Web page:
Transportation’s Role in Reducing Childhood Obesity

Supported by the Institute of Transportation Engineers (ITE) and the Robert Wood Johnson Foundation (RWJF): An Effort to Reduce Childhood Obesity


Defining the Issue

Over the past four decades, the obesity rate among children ages 6 to 11 has more than quadrupled; it’s more than tripled among adolescents ages 12 to 19.1 Today, nearly one in three children in America is overweight or obese. One third of all children born in 2000 or later will suffer from diabetes at some point in their lives; many others will face chronic obesity-related health problems like heart disease, high blood pressure, cancer, and asthma.2

In addition, a 2011 research brief from Active Living Research notes that, according to a growing body of evidence, “the built environment can positively influence physical activity for both recreational and transportation purposes.” Broadly defined, the built environment includes the man-made surroundings that provide settings for physical activity, such as neighborhoods, streets, public transportation systems, commercial centers, schools, parks, trails, and other outdoor recreational spaces.

Brighton, Michigan (2006)
Brighton, Michigan (2006)
Source: www.pedbikeimages.org / Dan Burden

About the Project

In 2010, the Institute of Transportation Engineers (ITE) received a grant from the Robert Wood Johnson Foundation (RWJF) to explore the role transportation can play in reducing childhood obesity.

The goal of the project was to help ITE’s more than 17,000 members, who include traffic engineers, transportation planners, academicians, and transportation policy leaders, have a positive impact on the level of physical activity, health, and quality of life of individuals in the communities they serve. ITE’s primary goal in this work is to inform, motivate, and advocate for change in the implementation and behavioral habits of transportation decision makers to create healthier communities.

ITE has established a diverse group of core professionals to serve as a technical advisory committee (TAC) to guide the development of a series of technical resources aimed at promoting this message. The criteria for participation included: (1) representation from regions where childhood obesity is prevalent; (2) the ability to attend local ITE meetings; and (3) demonstrated interest or activity-related to research, design or policy-development that focuses on the nexus of multimodal facilities and health. The primary resources being developed through this effort include: (1) RWJF-supported sessions at a series of three of ITE international meetings; (2) participation in local or regional meetings addressing this topic; and (3) an information clearinghouse of Web-based articles, references, presentations, links, and other relevant materials.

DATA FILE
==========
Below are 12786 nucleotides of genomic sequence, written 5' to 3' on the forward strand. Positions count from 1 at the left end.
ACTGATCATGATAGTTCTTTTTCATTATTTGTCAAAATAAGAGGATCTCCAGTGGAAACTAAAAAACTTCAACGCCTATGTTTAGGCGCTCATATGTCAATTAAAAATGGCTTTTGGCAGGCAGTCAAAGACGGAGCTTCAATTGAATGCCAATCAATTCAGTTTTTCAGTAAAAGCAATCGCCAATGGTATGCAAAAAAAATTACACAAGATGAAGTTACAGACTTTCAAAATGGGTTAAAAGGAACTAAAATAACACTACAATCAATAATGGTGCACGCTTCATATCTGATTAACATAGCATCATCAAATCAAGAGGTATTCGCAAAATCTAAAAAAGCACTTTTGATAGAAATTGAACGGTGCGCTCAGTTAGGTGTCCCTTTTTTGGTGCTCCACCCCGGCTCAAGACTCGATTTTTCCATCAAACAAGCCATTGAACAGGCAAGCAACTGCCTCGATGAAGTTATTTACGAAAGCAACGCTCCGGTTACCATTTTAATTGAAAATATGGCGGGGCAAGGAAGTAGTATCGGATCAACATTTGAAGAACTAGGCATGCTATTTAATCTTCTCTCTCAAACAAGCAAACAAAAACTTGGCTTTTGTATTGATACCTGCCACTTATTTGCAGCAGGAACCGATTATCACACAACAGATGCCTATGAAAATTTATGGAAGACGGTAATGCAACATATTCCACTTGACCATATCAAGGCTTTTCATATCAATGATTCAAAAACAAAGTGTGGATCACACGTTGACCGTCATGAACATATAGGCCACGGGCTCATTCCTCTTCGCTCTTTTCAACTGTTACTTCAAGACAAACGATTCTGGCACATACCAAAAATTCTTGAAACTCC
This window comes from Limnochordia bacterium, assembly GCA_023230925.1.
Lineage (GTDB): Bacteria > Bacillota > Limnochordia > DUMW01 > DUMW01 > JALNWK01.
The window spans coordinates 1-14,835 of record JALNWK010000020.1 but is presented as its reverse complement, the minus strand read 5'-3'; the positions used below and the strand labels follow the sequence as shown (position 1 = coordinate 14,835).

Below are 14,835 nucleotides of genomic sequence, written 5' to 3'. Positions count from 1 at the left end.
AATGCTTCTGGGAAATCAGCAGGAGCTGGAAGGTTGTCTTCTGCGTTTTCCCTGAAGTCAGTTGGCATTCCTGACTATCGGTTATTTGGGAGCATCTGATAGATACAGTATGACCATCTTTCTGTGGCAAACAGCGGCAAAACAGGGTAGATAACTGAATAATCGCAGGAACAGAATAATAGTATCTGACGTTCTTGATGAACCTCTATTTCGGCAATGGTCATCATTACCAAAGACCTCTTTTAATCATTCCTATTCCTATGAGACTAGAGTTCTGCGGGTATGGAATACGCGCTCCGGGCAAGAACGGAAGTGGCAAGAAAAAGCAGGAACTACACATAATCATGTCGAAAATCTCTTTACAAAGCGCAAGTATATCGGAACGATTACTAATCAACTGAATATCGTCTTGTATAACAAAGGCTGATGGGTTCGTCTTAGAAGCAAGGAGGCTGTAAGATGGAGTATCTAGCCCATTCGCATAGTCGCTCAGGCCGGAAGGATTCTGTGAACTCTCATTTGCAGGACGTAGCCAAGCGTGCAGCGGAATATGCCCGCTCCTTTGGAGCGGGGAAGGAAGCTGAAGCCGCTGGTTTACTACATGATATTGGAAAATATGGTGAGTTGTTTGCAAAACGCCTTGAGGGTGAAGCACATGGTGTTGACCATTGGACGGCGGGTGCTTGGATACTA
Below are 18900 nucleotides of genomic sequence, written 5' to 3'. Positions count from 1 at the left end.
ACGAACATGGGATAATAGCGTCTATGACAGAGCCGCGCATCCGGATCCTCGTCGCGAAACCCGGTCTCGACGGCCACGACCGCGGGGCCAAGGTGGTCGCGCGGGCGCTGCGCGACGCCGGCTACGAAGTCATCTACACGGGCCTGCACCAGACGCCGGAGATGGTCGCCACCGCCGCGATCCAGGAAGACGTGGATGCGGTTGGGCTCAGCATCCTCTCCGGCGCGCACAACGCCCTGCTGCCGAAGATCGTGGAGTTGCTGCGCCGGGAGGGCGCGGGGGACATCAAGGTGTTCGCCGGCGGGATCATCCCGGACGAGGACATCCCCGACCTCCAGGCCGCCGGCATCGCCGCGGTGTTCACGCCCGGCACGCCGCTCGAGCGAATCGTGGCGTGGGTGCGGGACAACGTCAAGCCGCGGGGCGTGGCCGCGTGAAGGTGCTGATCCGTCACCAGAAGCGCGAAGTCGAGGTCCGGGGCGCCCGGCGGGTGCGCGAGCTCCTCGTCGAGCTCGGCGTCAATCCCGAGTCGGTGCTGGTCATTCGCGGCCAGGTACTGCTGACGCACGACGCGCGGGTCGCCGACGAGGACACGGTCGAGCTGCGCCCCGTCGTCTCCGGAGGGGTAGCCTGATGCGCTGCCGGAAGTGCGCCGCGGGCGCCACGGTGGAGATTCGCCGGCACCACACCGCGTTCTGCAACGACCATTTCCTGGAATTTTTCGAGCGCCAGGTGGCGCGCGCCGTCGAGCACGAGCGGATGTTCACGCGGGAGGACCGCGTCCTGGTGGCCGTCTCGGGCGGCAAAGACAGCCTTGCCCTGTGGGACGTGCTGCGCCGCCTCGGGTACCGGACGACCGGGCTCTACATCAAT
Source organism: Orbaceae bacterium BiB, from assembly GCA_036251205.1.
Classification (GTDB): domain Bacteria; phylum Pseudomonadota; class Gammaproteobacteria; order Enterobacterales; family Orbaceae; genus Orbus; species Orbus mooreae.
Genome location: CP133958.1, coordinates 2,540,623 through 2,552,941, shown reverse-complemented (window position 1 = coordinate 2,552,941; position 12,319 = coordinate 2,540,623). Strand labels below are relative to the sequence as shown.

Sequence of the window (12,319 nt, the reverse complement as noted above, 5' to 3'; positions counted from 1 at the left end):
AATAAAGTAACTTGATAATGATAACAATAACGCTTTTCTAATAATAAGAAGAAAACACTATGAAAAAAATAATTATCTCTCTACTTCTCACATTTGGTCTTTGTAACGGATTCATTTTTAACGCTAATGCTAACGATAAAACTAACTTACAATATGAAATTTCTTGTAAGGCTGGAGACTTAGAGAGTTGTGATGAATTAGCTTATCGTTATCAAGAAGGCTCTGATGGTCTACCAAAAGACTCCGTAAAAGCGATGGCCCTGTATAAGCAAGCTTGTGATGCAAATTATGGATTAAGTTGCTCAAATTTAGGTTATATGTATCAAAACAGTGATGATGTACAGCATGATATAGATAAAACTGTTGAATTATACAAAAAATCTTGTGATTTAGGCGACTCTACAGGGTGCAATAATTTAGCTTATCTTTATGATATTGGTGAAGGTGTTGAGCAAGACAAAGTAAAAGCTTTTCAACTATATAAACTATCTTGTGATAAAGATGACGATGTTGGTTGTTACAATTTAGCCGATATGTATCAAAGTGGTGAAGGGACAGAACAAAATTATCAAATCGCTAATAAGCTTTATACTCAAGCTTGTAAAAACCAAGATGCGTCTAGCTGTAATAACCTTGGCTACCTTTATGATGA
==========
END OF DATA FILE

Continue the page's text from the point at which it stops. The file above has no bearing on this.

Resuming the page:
About this Web Resource

Recent research on Active Living as it relates to physical activity often does not include transportation professionals as significant stakeholders. If we are truly to achieve “active living by design,” transportation professionals must be seen and felt as a major part of the stakeholder mix. This Web resource is intended to enhance our efforts to make that connection by sharing information with transportation professionals and others. ITE hopes to use this opportunity to broaden our informational support and advocacy for the design and construction of safe and accessible routes for walking and biking to specifically focus on how these efforts are connected and can have a positive impact on reducing childhood obesity in vulnerable populations.

This Web resource is intended as a starting point for Information Clearinghouse of statistics, best practices, resources, ITE articles, conference session summaries, and other various tools and information that are easily available for download. It is intended that these resources be updated on a regular basis as new materials are made available.

1Ogden, Cynthia Ph.D., Margaret D. Carroll, MSPH, Lester R. Curtin, Ph.D., Molly M. Lamb, Ph.D., Katherine M. Flegal, Ph.D. “Prevalence of High Body Mass Index in U.S. Children and Adolescents, 2007–2008.” JAMA. 2010; 303(3): 242-249. doi:10.1001/jama.2009. 2012. http://jama.jamanetwork.com/article.aspx?articleid=185233

2Ogden, Cynthia Ph.D., Katherine M. Flegal, Ph.D., Margaret D. Carroll, MS, Clifford L. Johnson, MSPH. “Prevalence and Trends in Overweight Among U.S. Children and Adolescents, 1999–2000.” JAMA. 2002; 288(14): 1728–1732. doi:10.1001/jama.288.14.1728. http://jama.jamanetwork.com/article.aspx?articleid=195387

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